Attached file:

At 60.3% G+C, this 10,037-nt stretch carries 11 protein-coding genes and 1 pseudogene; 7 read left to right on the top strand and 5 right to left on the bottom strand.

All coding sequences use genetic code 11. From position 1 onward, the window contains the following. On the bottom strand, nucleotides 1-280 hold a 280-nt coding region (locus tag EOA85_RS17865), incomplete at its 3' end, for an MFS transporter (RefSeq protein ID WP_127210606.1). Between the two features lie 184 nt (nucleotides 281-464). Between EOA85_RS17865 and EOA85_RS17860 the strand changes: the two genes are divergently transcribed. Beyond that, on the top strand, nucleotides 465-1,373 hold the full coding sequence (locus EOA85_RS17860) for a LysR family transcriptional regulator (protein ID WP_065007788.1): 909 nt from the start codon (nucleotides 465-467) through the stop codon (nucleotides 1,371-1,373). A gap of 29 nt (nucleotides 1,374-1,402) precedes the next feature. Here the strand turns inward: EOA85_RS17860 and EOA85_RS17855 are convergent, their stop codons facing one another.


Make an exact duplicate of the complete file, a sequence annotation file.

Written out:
At 60.3% G+C, this 10,037-nt stretch carries 11 protein-coding genes and 1 pseudogene; 7 read left to right on the top strand and 5 right to left on the bottom strand.

All coding sequences use genetic code 11. From position 1 onward, the window contains the following. On the bottom strand, nucleotides 1-280 hold a 280-nt coding region (locus tag EOA85_RS17865), incomplete at its 3' end, for an MFS transporter (RefSeq protein ID WP_127210606.1). Between the two features lie 184 nt (nucleotides 281-464). Between EOA85_RS17865 and EOA85_RS17860 the strand changes: the two genes are divergently transcribed. Beyond that, on the top strand, nucleotides 465-1,373 hold the full coding sequence (locus EOA85_RS17860) for a LysR family transcriptional regulator (protein ID WP_065007788.1): 909 nt from the start codon (nucleotides 465-467) through the stop codon (nucleotides 1,371-1,373). A gap of 29 nt (nucleotides 1,374-1,402) precedes the next feature. Here the strand turns inward: EOA85_RS17860 and EOA85_RS17855 are convergent, their stop codons facing one another.